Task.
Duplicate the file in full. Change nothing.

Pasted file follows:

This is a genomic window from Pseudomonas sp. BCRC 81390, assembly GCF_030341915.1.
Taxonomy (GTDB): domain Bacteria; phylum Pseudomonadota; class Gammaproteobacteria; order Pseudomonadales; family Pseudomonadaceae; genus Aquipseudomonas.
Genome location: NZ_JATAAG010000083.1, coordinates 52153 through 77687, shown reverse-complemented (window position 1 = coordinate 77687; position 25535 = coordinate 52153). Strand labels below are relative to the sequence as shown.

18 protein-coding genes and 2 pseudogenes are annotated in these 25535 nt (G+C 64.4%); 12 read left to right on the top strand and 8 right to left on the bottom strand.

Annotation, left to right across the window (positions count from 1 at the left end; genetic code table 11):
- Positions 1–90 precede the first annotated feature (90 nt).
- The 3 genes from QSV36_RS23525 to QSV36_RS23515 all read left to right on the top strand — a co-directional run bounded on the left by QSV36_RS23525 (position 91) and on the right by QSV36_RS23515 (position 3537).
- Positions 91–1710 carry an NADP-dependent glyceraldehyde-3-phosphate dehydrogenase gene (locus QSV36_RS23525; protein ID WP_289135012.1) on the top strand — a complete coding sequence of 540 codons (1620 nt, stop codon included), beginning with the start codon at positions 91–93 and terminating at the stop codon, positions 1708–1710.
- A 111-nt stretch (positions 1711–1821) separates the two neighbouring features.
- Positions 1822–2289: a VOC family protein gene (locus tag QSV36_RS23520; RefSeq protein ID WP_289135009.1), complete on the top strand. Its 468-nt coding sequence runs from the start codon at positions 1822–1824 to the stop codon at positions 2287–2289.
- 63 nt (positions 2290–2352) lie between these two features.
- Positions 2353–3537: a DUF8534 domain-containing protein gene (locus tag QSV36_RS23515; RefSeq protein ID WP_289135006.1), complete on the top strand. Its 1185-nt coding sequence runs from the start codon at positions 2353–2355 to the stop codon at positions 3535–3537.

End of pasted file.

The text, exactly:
This is a genomic window from Pseudomonas sp. BCRC 81390, assembly GCF_030341915.1.
Taxonomy (GTDB): domain Bacteria; phylum Pseudomonadota; class Gammaproteobacteria; order Pseudomonadales; family Pseudomonadaceae; genus Aquipseudomonas.
Genome location: NZ_JATAAG010000083.1, coordinates 52153 through 77687, shown reverse-complemented (window position 1 = coordinate 77687; position 25535 = coordinate 52153). Strand labels below are relative to the sequence as shown.

18 protein-coding genes and 2 pseudogenes are annotated in these 25535 nt (G+C 64.4%); 12 read left to right on the top strand and 8 right to left on the bottom strand.

Annotation, left to right across the window (positions count from 1 at the left end; genetic code table 11):
- Positions 1–90 precede the first annotated feature (90 nt).
- The 3 genes from QSV36_RS23525 to QSV36_RS23515 all read left to right on the top strand — a co-directional run bounded on the left by QSV36_RS23525 (position 91) and on the right by QSV36_RS23515 (position 3537).
- Positions 91–1710 carry an NADP-dependent glyceraldehyde-3-phosphate dehydrogenase gene (locus QSV36_RS23525; protein ID WP_289135012.1) on the top strand — a complete coding sequence of 540 codons (1620 nt, stop codon included), beginning with the start codon at positions 91–93 and terminating at the stop codon, positions 1708–1710.
- A 111-nt stretch (positions 1711–1821) separates the two neighbouring features.
- Positions 1822–2289: a VOC family protein gene (locus tag QSV36_RS23520; RefSeq protein ID WP_289135009.1), complete on the top strand. Its 468-nt coding sequence runs from the start codon at positions 1822–1824 to the stop codon at positions 2287–2289.
- 63 nt (positions 2290–2352) lie between these two features.
- Positions 2353–3537: a DUF8534 domain-containing protein gene (locus tag QSV36_RS23515; RefSeq protein ID WP_289135006.1), complete on the top strand. Its 1185-nt coding sequence runs from the start codon at positions 2353–2355 to the stop codon at positions 3535–3537.